The etymology of 'jawn'

Please note: This article is published as an archive copy from Philadelphia City Paper. My City Paper is not affiliated with Philadelphia City Paper. Philadelphia City Paper was an alternative weekly newspaper in Philadelphia, Pennsylvania. The last edition was published on October 8, 2015.

Talking hoagies, young bols and 'yo' with linguist Ben Zimmer.

The etymology of 'jawn'

Jawn's been in the news lately — the Daily News' Bill Bender got the perfect quote from a witness to one of the many worrying building collapses, and "The whole jawn came down" will now live forever. We thought, then, that this was the perfect time to post this interview with linguist, lexicographer, Wall Street Journal columnist and former New York Times On Language columnist, UPenn Language Log-ger and all-around good sport Ben Zimmer, in which he sheds some light on the origins of "jawn," plus "hoagie," "chumpy" and other words from Philly’s regional lexicon. (Zimmer also has a new vocab-game app out — check it out!)

(Unrelated note: Did you know that google-image-searching "jawn" turns up almost entirely Sherlock slash-fic starring Benedict Cumberbatch and Martin Freeman? Because it definitely, definitely does.)


CP: First, can you do your best to define the word “jawn”?

BZ: So I’m not a native—I’m from central New Jersey, so not part of the greater Philly area. But my sense of it is that it comes from the way that “joint” was used in New York slang (particularly hip-hop slang), to refer to something in a positive way—like “That’s the Joint,” the song by Funky Four Plus One from 1981. But [jawn] got extended in different directions semantically; it could refer to not just something you admire or think of in a positive way, but as an all-purpose word to refer to different types of things and people.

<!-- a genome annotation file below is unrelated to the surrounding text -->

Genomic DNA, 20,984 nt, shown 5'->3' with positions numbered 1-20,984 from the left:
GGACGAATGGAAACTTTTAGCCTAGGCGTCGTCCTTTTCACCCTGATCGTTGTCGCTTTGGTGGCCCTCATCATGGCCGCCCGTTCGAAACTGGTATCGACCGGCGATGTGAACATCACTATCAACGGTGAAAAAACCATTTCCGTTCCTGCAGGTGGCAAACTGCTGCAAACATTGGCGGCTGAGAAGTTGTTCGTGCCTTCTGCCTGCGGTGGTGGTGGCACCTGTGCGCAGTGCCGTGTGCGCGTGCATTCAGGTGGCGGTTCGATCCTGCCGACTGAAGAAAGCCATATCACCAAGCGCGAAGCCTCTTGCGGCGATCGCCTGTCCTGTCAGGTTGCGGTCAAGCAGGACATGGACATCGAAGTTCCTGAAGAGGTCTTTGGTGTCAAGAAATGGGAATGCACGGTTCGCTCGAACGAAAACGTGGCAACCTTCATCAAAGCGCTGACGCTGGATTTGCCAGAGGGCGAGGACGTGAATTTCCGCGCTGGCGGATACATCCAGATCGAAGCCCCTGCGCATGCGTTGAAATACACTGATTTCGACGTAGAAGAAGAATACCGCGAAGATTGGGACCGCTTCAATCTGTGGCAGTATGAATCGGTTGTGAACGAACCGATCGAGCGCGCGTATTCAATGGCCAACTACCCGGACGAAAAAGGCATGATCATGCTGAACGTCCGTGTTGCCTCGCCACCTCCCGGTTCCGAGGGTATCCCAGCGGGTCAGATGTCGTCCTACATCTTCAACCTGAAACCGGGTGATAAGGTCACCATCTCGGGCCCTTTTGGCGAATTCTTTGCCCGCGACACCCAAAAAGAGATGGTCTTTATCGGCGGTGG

CP: How do you find something like that out? How do you trace the history of something as ephemeral as spoken language?

BZ: It’s tricky. You try to first rely on what other people might have done; I looked at various slang dictionaries, but they really weren’t helpful because it’s pretty much a local thing, as opposed to “joint.” It seems to represent a pronunciation of the word, but also a local meaning of the word, which can be harder to find.

Fortunately, there are online resources. There are old Usenet newsgroups for rap and hip-hop fans, and they can go all the way back to the early ‘90s, when people might be using these terms and talking about how they are specific to Philly. “Jawn” was something that came up in the newsgroups and was discussed; I think it also entered this online rap dictionary that originally circulated on the Usenet but now has its own website. But from that period, it was identified as Philly slang.

You really need people with local knowledge. My knowledge of old-school Philly rap is pretty limited, so I’m sure I don’t know the best places to look for how that expression might have spread—if there were particular songs on local record labels that might have helped spread it.

It came up on the American Dialect Society mailing list, actually; someone was asking about it quite a while ago, and that’s just the sort of thing they like to try and figure out. There was a suggestion that it could have also been some sort of variation on “John,” the name, but people mostly talked about it as coming from “joint,” which seems like the most obvious etymology to me. “Joint,” meaning marijuana cigarette, gets extended into referring to anything that’s fine or pleasurable, as in “that’s the ______.” But it’s difficult in something like that there where there aren’t a lot of good sources, so there’s a lot of speculation. 

CP: I came up with a list of words that are generally acknowledged as being regional Philly slang; if you have any expert insights on them, I’d love to hear them. 


BZ: [Laughs.] I figured hoagie would be the first one you’d say.

CP: Obviously, yeah.

BZ: That is probably the number one response if you ask people to identify a term specific to Philly.